Now, at this point I think to myself, 'how naive am I?' to think that THIS year, there will be no groundhogs! To be true, early August is pretty late for me to be seeing any of these pests for the first time. And as a result, Nicolas and I never got around to fencing our main garden (which is right up against the house).
Once done with the silent self-criticism, I sprang into action. I chased the two hogs around the back to see where they came from - a vital piece of information when planning a counterattack. One of them went behind the wood pile, which perplexed me because just a few weeks ago Nicolas (bless his heart) completely rebuilt the wood pile to make it 'groundhog-proof'. The other one squeezed under the neighbor's fence where he(she?) presumably dug under to get here in the first place. See, the groundhog family(s) live two doors down from our house. They cross through my neighbor's yard, and then they eventually find themselves in our yard for what my husband deems 'the open buffet'. Last year, you may recall the bugger who chomped on all my fall broccoli. Well, I wasn't about to have a rehash of that!
Okay, back to the mitigation plan. With groundhogs, you need both an offense and a defense. I tended to the offense while I waited for Nicolas to get home to tell him the bad news. I set the trap right at the hole under the fence - this is where the knowledge of where they come from is key.
You can see that I put some wood pieces along both sides of the trap to ensure that the groundhog only has one way to go when crossing under. Bonus was also that, from the other side of the fence, he can't see where he's going. Just to be sure, though, I baited the trap with some pineapple and cantaloupe.
Now, for the defense. I plugged up as best I could the areas in the woodpile I thought the critter could squeeze through. It always amazes me how many places groundhogs can find as escape routes. They're smart, and it's a real challenge to be smarter than they are.
At about this point Nicolas came home, and he helped me with the second part of the defense - putting a fence around my prize cantaloupes. Groundhogs LOVE cantaloupes, and I had about 5-6 beauties just waiting to ripen (all at once, I'll wager). I was NOT going to let the groundhogs get them.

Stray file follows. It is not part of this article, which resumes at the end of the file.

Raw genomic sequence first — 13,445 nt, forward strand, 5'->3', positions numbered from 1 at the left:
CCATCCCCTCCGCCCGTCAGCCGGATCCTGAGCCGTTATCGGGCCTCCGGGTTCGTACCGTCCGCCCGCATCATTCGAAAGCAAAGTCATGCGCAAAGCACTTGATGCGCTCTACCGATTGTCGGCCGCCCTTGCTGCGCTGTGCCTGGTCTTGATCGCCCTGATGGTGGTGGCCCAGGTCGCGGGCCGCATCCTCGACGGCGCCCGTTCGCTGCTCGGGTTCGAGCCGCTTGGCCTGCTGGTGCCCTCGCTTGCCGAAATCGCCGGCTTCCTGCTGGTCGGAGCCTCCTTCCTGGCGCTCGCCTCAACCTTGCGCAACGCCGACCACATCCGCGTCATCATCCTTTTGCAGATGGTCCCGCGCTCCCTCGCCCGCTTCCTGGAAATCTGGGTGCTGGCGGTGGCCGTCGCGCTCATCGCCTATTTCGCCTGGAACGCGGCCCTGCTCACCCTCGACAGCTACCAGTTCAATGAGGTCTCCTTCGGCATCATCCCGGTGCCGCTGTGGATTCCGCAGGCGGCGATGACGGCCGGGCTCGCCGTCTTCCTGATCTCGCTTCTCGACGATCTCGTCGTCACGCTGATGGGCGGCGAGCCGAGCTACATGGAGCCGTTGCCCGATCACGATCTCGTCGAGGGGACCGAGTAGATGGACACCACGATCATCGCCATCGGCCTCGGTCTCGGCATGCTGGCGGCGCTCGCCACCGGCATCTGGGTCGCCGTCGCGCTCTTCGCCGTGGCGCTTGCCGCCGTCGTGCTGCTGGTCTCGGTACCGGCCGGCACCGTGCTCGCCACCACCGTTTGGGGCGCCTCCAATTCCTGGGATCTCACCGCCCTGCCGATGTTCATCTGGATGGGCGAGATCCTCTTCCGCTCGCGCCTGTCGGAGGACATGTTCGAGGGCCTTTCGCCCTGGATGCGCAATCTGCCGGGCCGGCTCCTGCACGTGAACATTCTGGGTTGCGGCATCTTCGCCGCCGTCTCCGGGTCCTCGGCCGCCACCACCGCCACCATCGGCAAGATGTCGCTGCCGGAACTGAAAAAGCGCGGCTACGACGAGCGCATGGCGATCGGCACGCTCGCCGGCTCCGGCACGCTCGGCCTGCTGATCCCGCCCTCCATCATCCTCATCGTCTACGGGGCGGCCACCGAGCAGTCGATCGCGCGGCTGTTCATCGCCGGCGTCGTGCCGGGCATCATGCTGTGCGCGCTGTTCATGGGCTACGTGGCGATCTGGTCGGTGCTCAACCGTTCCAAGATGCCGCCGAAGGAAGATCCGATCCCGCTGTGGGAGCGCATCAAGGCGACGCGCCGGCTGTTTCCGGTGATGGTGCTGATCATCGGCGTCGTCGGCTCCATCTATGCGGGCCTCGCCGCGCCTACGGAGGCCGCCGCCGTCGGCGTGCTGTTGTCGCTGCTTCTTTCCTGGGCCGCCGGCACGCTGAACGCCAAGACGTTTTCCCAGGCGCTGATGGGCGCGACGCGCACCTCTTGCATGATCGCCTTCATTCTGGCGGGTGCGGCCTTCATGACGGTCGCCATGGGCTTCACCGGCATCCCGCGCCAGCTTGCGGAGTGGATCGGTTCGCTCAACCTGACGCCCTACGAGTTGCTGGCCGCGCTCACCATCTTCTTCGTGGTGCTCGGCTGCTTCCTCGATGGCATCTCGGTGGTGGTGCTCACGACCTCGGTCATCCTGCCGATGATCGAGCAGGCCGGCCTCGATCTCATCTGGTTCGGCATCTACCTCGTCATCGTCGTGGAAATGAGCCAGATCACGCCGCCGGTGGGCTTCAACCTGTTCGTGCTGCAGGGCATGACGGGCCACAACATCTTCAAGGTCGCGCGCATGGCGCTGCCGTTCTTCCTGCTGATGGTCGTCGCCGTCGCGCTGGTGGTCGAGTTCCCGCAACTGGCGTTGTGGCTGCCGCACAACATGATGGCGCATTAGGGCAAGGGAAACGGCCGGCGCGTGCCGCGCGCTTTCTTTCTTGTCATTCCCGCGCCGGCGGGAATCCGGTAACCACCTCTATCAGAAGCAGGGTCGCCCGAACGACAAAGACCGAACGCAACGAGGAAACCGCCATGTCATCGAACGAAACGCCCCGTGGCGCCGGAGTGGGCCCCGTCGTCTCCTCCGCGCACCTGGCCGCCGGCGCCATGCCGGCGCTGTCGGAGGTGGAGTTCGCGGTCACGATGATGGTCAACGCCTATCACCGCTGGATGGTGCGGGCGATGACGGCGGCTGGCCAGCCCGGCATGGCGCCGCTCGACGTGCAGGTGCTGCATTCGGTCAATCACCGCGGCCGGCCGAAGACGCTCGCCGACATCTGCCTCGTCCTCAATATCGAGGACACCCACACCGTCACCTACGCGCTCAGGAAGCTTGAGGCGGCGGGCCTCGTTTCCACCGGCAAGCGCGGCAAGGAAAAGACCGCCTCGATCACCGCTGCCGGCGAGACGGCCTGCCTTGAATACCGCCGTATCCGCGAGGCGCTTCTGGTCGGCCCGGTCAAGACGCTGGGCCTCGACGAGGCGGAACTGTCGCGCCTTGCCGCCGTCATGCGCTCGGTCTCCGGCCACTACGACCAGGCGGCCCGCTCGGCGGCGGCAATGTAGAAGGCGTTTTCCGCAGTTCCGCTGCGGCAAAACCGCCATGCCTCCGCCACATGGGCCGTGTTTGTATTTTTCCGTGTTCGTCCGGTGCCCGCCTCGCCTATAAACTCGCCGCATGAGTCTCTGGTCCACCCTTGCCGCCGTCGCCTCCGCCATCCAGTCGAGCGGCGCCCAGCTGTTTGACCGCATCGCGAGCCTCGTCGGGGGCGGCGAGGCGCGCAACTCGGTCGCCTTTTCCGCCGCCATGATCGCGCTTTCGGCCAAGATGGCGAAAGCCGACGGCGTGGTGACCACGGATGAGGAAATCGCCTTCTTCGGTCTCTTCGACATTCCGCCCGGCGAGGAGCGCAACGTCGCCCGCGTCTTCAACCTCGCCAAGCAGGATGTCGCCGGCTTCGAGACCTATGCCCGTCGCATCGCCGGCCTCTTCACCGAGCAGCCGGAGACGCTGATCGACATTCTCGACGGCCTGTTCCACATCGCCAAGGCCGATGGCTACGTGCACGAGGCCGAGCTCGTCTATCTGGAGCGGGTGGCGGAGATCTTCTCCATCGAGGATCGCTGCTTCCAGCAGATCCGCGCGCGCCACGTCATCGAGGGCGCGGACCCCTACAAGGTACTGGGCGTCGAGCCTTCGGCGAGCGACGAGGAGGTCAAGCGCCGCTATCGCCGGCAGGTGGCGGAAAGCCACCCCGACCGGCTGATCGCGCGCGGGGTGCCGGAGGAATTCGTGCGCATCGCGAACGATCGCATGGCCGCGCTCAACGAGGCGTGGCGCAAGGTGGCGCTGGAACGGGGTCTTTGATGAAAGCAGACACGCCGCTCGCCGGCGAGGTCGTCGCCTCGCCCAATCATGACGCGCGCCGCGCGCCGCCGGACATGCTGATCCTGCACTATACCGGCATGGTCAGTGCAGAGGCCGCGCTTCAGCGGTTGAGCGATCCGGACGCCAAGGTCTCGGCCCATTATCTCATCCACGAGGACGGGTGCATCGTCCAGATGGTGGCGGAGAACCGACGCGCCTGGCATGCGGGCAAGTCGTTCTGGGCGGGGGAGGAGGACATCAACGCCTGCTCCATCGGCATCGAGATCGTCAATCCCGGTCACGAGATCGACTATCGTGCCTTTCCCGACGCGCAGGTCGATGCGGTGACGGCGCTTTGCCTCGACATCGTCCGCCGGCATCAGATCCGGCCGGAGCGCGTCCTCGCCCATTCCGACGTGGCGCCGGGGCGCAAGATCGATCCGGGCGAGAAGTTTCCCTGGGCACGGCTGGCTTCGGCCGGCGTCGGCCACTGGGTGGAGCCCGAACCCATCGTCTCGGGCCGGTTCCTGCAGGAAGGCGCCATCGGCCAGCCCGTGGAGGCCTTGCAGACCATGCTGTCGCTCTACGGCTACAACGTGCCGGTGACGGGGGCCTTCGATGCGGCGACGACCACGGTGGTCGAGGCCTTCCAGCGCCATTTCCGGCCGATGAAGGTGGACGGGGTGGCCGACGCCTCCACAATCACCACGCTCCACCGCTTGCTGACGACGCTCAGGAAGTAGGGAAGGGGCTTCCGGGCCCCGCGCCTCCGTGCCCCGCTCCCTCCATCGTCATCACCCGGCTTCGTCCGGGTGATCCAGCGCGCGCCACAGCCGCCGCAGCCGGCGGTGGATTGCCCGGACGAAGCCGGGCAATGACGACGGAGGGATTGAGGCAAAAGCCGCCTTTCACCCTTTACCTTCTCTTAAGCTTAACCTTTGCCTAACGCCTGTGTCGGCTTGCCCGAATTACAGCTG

We hurried up and put a fence around just the 'lopes, because that was my biggest concern in the short term (arrows show two of my babies):
Finally, after finishing all the preparations, I could relax - and wait for the trap. I awoke the next morning with hope and anticipation...
...but no groundhog.
I checked a few times throughout the morning...
...but no groundhog.
Finally, on a whim, I went back there around lunchtime and...guess what?!?!?!?!
Now...for all you folks out there thinking about trapping...please check with your local laws to determine A. whether it's legal to catch them and B. what you must do with them if you do catch one. We live in Prince George's County, where you can call Animal Management, who will come and take your new friend to a better place. You can also rent a trap from them for a couple of bucks, but Nicolas and I (unfortunately) do this quite often so we invested in our own (about $45 at the Big Box stores...)
Score 1 for the humans, 0 for the groundhogs. I reset the trap (remember there were two out there), but so far he hasn't shown up. Let's hope that until he does, our defenses hold.